First the tracking system stopped working, & has not worked properly in the last 18 months. Then the price climbed, & delivery times lengthened. I have gone back to couriers.

    It looks as if that affirmative action was a great policy,—- for the courier companies.

  26. Oh come on

    So what if there are 0 women on the Flight Centre board? What’s the gender breakdown between people who are eligible to be Flight Centre board members?How many women put themselves forward as candidates to be elected to the Flight Centre board? I’d bet good money that there are a very, very small number of women in both categories – the second one in particular. Why? Well, I don’t know. Being a board member of a large-ish company doesn’t seem *that* attractive; especially so given that such a person is likely to be well-heeled and would have no end of pursuits vying for their valuable attention. Why are rich, corporate-minded women less willing to put themselves through the process of being appointed to a board like Flight Centre’s than their male counterparts? Why not ask them; both the men and women? We aren’t talking about an especially large group of people here.

  27. Oh come on

    In summary, I highly doubt gender discrimination favouring men is a major factor that’s caused the lack of women on Flight Centre’s board.

  28. mareeS

    Re Allan Ashbolt, Boambee John, I will get back to him.

    But first, Australia Post: in Newcastle we have one of the finest sandstone Victorian post office buildings outside of our capital cities.

    Newcastle had an earthquake in 1989, and Australia Post took the opportunity to divest itself of this landmark building and set up a little rented shopfront.

    AP sold the building to a 22yo Vietnamese “entrepreneur” despite having a firm offer from the RSL,as there is a cenotaph at the front of the premises, from where Anzac Day marches start.

    It gets murkier as the old post office was long unoccupied, deteriorating, and 10 years ago was donated to a local indigenous company, since when it has deteriorated further and become a squatter haven.

    Thanks to 18thC building standards, it can be rescued, but would this travesty ever have been allowed to happen in any of your cities or towns to a landmark building?

    I am at a loss as how it came to be.

  29. mareeS

    Re Allan Ashbolt: I was at ABC in news at that time. Geoffrey Luck wrote a great account for Qadrant about how it all happened in the news/public affairs wars of 1970s/80s, when the charter was rewritten and ditched.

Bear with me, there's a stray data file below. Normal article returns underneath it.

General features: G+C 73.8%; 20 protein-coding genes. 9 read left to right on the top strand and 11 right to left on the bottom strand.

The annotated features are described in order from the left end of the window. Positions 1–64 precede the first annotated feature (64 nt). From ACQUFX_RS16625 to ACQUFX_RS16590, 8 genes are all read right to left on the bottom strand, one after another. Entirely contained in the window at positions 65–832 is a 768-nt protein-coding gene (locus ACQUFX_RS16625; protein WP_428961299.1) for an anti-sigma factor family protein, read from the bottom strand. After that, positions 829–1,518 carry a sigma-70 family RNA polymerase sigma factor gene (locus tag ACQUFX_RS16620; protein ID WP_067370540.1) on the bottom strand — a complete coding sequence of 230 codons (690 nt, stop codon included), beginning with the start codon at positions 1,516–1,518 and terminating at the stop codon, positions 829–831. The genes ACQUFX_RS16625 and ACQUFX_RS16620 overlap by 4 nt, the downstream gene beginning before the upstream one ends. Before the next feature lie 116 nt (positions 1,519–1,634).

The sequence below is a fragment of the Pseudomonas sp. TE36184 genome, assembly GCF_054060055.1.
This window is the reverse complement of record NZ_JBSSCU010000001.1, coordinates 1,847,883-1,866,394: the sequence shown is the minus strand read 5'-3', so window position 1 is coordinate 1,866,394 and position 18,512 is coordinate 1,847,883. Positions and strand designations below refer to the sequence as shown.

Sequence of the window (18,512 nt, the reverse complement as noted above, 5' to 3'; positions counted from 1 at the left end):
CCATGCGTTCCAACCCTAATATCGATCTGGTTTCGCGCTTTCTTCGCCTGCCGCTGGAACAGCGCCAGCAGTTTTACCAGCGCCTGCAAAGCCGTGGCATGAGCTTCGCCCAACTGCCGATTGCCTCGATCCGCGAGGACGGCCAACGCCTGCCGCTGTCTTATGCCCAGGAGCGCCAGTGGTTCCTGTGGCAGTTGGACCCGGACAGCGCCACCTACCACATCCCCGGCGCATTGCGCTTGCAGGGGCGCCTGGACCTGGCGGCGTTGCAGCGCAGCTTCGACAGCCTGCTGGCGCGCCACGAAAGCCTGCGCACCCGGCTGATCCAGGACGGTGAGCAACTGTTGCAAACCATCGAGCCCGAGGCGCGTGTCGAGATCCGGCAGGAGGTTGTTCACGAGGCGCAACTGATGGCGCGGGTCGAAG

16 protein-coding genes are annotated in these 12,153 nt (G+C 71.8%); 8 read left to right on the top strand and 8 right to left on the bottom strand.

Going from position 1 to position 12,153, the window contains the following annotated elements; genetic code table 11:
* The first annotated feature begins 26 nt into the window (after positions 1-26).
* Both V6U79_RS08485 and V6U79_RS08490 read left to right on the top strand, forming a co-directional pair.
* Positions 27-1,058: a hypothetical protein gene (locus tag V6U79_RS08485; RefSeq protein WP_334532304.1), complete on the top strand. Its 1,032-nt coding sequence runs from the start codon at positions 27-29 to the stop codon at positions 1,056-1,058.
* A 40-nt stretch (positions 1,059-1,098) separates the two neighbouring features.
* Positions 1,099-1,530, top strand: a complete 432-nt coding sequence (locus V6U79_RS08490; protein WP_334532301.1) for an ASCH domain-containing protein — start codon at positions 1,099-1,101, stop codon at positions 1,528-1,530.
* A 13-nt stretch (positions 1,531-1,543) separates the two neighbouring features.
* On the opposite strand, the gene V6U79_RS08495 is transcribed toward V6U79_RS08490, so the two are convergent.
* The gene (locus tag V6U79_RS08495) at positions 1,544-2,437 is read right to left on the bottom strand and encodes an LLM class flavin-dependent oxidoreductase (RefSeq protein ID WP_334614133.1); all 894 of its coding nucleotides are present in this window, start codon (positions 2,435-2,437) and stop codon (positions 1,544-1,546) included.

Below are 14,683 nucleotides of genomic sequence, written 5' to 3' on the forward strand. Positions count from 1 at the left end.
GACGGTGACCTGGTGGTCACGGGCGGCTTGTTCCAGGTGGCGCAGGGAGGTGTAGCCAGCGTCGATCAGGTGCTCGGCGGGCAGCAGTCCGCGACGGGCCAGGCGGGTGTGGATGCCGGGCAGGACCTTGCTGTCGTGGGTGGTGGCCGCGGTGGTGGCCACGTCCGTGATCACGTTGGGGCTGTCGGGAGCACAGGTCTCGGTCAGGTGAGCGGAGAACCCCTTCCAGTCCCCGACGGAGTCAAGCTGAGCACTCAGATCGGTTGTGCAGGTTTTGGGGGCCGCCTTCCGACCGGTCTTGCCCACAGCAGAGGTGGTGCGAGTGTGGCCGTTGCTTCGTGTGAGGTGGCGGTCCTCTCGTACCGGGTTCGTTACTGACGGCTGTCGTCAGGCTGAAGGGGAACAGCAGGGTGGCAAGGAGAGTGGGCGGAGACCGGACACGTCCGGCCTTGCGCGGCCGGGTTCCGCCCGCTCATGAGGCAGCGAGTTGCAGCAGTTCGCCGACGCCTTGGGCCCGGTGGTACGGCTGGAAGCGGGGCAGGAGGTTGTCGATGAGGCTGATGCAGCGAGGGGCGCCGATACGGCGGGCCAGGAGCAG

I loved working there in the earlier days/nights/mornings, but never tune in now. So sick of global warming catastrophe and Manus Island.

  30. IainC

    “…purposefully recruited more women into senior and operational roles”. So he implemented sexism to fight sexism. How very Alt-Left.

  31. Amadeus

    Mmmmm, just wondering if Fahour took a leaf out of Harvey Weinstein’s “How to mentor talented women”?

  32. Obio

    “he instituted processes that included the removal of employee names from job applications to avoid unconscious bias”

    It was tried in the Public Service and found to have the opposite effect and has gone very quiet.

  33. Amadeus

    Aw, gee. For $5m a year, Fahour discovered (a) letters weren’t that popular anymore (b) posties on $15 an hour were dispensable and (c) it looks like sending parcels is popular so let’s ramp up the parcel business so the government can take on the private sector parcel service…like David and Goliath. Gosh, what a genius.

  34. Peter O'Brien

    It now takes 10 days to get a letter from Adelaide to Kiama 2 hours south of Sydney. Great job Ahmed!

  35. JohnA

    The proposition fails at the first par.

    Where was the gender equality at the $5.6m CEO level? Hmm?

    Enquiring minds want to know.

  36. Rabz

    I will never, ever use Flight Centre until that changes

    And Flight Centre staff across the country duly breathed a huge sigh of relief.

  37. jupes

    While we were all critiquing his remuneration package, he instituted processes that included the removal of employee names from job applications to avoid unconscious bias, and purposefully recruited more women into senior and operational roles.

    So he removed “unconcious” bias and then applied real bias.

  38. Rabz

    to the public it’s getting letters into mailboxes

    They’re incapable of even performing that simple task.